6. The occasional long and short should be included to give the front runners a good run and the back markers time to catch up.

Screen Shot 2018-10-04 at 9.51.19 AM

7. Whenever possible very busy main roads should be avoided, and no check should be laid on or even close to a road. Quite apart from the obvious dangers of having a pack milling about near the edge of the road, there is the problem of hearing the pack calling over the noise of the traffic.

8. The last check of a run should be a particularly good one and bring the pack together for, ideally, a good flat or downhill run over a distance of approximately half a mile, giving everybody a chance to stretch their legs.

9. If you wish, you may on this last sector of the run indicate ON HOME which means that each runner is now free to make their own way, over whichever route they feel is quickest to the run venue, but for the benefit of those who are not familiar with that particular area you must maintain a correct trail back to the run venue. After the run the Hares are responsible for checking that all the runners have returned. If any are still missing after a reasonable period of time, they must organise search parties.

10. As Hashing is strictly non-competitive there will be times when new or un-fit Hashers lag behind the pack. It is good policy for one of the Hares, or the Hare, if the trail has only been set by one Hare, to remain at the back of the pack during the run to point any straggler in the right direction, and to ensure that nobody gets lost or left behind. Although it is ‘frowned upon’, all Hashers are susceptible to taking short cuts and are lovingly referred to as SCB’s (Short Cutting B******s) and every Hasher has at one time or other attained this title. So again, it is good policy for the Hare to note when he is setting the run any Short Cuts that may be used for the benefit of new Hashers. If this tactic is employed, it is ESSENTIAL that the Hare does not let the main pack see the SCB’s waiting at a point on the trail, thus indicating to them where the trail is going. Keep them out of sight until the front runners or main pack have arrived.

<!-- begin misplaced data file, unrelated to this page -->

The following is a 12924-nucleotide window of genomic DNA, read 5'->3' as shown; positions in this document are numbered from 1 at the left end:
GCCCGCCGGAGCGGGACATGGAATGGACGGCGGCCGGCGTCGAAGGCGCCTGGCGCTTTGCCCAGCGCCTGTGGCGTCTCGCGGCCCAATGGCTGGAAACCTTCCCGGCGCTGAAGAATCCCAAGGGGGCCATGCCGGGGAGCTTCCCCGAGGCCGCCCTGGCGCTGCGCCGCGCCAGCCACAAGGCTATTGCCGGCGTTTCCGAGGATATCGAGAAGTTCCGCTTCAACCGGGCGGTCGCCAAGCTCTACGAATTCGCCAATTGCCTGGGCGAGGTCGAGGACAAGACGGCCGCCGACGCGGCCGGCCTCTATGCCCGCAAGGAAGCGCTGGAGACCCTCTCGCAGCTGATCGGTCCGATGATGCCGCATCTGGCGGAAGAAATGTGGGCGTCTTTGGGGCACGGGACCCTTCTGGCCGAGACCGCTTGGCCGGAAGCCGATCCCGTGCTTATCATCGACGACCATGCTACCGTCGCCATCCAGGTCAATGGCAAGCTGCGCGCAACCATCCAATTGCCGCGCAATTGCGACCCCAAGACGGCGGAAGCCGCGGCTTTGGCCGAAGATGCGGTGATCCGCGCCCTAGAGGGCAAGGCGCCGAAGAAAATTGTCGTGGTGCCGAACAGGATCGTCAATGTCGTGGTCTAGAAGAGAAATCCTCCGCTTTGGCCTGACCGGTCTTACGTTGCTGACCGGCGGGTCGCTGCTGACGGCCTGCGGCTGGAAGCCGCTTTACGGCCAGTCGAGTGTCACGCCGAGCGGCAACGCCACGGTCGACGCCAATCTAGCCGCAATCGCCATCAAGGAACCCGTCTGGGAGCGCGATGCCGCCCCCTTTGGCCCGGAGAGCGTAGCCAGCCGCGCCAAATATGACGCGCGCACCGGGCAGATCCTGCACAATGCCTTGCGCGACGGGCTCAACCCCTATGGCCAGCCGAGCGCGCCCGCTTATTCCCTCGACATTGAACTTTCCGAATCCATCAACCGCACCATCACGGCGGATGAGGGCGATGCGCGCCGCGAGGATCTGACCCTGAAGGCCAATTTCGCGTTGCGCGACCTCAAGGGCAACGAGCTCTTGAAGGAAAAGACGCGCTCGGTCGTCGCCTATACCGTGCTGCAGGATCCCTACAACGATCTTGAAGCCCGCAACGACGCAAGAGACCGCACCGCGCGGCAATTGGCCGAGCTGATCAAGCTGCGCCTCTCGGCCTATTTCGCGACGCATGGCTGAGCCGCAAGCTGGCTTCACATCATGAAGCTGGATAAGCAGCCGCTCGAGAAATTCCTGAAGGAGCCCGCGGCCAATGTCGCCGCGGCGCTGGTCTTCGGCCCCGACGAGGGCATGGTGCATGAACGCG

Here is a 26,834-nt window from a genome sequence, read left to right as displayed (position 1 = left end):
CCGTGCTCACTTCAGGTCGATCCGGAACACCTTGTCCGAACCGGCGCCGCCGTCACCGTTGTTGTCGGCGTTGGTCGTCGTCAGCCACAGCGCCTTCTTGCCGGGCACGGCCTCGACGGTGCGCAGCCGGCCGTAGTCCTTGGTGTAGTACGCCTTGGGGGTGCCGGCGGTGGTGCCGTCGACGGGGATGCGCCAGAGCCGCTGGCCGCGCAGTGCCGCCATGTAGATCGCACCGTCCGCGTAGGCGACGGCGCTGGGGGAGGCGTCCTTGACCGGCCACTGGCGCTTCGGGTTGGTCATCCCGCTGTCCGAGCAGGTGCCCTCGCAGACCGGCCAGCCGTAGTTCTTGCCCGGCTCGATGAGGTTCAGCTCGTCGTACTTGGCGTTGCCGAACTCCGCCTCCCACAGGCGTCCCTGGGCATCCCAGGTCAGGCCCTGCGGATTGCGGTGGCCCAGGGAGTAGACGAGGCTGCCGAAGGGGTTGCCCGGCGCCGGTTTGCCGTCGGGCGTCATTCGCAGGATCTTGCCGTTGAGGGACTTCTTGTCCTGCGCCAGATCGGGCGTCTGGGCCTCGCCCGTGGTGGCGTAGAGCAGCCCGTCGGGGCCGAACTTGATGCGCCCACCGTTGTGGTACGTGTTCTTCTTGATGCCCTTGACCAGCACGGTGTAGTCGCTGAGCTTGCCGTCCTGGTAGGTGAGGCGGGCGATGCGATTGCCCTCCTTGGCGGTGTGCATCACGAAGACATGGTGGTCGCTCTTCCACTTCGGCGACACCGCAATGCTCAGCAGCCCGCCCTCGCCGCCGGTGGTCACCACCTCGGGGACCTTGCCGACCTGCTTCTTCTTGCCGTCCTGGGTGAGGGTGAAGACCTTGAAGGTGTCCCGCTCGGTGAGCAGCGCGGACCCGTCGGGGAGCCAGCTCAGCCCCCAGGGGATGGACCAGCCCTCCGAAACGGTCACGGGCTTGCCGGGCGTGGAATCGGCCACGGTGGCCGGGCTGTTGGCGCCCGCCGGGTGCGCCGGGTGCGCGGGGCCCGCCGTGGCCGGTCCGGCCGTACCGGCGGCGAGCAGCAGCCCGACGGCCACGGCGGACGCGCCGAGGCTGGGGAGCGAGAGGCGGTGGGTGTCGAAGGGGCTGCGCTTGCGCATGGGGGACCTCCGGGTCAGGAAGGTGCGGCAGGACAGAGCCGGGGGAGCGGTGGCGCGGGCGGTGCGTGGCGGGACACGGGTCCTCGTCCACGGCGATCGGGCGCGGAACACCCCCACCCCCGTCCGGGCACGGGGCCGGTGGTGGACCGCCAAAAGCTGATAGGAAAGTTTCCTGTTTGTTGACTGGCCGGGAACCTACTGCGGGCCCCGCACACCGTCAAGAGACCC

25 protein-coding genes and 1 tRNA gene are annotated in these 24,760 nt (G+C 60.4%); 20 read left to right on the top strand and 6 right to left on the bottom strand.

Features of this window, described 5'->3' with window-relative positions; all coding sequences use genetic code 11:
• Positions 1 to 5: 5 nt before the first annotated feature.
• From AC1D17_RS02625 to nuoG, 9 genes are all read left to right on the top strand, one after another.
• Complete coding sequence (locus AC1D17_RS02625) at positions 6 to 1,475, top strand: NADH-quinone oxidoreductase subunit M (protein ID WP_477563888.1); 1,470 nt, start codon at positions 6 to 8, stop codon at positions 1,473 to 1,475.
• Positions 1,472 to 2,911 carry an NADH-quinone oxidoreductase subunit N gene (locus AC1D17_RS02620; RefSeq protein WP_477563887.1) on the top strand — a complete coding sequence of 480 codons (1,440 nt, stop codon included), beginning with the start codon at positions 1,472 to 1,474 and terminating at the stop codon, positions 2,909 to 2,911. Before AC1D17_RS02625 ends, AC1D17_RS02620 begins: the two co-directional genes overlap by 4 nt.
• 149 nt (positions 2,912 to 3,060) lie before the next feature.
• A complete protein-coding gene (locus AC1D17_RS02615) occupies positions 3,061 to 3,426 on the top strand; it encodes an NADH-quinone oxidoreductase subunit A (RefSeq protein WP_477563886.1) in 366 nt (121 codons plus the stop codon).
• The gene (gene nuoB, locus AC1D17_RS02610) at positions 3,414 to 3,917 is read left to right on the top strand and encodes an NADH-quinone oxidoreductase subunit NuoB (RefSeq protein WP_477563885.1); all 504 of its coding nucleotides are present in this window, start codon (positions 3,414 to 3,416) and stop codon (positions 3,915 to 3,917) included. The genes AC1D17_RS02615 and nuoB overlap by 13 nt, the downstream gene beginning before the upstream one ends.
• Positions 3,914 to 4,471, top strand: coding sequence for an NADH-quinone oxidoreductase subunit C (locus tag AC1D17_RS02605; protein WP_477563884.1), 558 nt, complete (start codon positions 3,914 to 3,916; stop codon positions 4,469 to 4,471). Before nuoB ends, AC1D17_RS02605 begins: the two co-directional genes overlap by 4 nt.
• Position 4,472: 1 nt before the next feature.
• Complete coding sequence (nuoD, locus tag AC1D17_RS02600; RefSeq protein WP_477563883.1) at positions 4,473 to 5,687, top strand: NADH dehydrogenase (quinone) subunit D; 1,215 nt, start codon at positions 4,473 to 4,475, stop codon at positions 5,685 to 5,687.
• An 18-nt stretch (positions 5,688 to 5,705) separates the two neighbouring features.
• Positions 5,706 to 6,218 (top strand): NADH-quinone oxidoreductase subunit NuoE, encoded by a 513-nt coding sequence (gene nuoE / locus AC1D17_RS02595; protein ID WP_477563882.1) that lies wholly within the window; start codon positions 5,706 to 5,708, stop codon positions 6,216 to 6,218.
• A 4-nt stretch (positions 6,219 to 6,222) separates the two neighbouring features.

Finally to all runners, the Hares have taken some time and trouble to ensure that your run will be as enjoyable as possible. Do not spoil it by acting in an unhashma-like manner whilst running. CALL as appropriate and if necessary return along the trail until the next runner has been contacted and knows the direction in which you are running. You should call ‘ON ON’ at each mark once you have established you are ‘ON’. On hearing ‘ARE YOU ON?’ give the appropriate reply i.e. ‘ON’ ‘CHECKING’ ‘CHECK BACK’ ‘ON HOME’. This applies to all runners – front, middle and back.


Hashing is social running, and is enjoyable for what each person gets out of it. Whether you are an experienced runner or a beginner, each should respect what the other benefits from Hashing. If the experienced Hasher wants to do a lot of running during the Hash, he does this by being up near the front of the pack and doing a lot of checking, and the new or social runners can have their satisfaction by just getting around the trail, even if it means taking the occasional short cut, and both have the pleasure and satisfaction of each other’s company after the run.